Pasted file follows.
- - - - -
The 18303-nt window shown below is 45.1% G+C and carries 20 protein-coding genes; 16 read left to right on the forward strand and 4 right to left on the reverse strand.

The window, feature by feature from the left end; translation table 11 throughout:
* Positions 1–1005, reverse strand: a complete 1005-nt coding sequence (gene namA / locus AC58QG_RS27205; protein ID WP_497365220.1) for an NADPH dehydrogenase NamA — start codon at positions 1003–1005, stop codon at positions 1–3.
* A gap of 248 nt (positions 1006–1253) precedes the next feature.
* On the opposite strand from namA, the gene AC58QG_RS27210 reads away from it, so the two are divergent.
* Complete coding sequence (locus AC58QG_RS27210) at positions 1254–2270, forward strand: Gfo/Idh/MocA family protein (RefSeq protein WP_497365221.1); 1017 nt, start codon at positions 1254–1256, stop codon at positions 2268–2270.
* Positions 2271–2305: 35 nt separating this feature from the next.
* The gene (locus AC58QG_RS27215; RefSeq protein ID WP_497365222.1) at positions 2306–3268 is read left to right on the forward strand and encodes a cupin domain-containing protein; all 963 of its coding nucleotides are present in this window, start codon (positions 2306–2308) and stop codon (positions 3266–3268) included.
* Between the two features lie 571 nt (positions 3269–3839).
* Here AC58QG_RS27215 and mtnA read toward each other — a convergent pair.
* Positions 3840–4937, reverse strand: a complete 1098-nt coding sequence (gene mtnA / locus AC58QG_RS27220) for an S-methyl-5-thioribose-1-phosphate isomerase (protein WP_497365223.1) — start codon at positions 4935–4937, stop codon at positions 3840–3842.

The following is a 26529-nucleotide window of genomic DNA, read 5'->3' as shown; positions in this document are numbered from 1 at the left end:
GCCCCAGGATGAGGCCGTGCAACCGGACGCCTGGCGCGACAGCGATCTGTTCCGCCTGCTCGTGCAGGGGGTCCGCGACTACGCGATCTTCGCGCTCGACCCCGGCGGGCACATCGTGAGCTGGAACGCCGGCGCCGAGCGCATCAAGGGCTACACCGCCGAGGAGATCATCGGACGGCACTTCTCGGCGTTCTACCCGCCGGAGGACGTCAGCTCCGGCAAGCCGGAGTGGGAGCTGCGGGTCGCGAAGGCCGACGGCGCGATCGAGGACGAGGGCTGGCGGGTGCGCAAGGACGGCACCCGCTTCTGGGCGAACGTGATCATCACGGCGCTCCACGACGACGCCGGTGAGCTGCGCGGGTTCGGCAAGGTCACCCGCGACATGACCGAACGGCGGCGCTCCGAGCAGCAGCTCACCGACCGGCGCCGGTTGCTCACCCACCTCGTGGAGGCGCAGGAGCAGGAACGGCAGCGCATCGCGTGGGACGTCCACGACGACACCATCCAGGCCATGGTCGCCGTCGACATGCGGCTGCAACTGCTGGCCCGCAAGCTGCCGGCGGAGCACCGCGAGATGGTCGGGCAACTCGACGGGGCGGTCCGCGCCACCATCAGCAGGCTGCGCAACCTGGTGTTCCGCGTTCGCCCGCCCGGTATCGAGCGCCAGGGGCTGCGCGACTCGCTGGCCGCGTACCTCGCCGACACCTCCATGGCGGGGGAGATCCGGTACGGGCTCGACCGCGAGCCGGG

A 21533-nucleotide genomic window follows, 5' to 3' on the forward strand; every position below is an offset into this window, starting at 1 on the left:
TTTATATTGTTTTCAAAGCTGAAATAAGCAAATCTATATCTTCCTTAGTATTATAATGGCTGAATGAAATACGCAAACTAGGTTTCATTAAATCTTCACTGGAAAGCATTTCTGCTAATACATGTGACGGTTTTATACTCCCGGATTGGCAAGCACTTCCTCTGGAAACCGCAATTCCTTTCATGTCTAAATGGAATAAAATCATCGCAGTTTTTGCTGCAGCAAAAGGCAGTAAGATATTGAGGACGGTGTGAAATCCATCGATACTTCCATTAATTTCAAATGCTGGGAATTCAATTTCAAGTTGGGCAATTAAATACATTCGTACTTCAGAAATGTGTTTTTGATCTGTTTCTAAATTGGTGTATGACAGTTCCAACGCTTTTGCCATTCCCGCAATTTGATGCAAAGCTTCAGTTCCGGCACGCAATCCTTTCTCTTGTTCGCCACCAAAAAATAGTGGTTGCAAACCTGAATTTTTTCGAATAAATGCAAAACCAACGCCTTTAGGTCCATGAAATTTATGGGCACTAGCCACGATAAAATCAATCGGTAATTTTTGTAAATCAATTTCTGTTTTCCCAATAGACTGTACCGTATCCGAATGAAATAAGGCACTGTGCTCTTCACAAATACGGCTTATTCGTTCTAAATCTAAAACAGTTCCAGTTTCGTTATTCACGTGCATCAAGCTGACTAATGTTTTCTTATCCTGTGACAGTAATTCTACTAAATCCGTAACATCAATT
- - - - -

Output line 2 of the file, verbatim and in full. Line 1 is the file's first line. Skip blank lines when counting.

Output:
The window, feature by feature from the left end; translation table 11 throughout: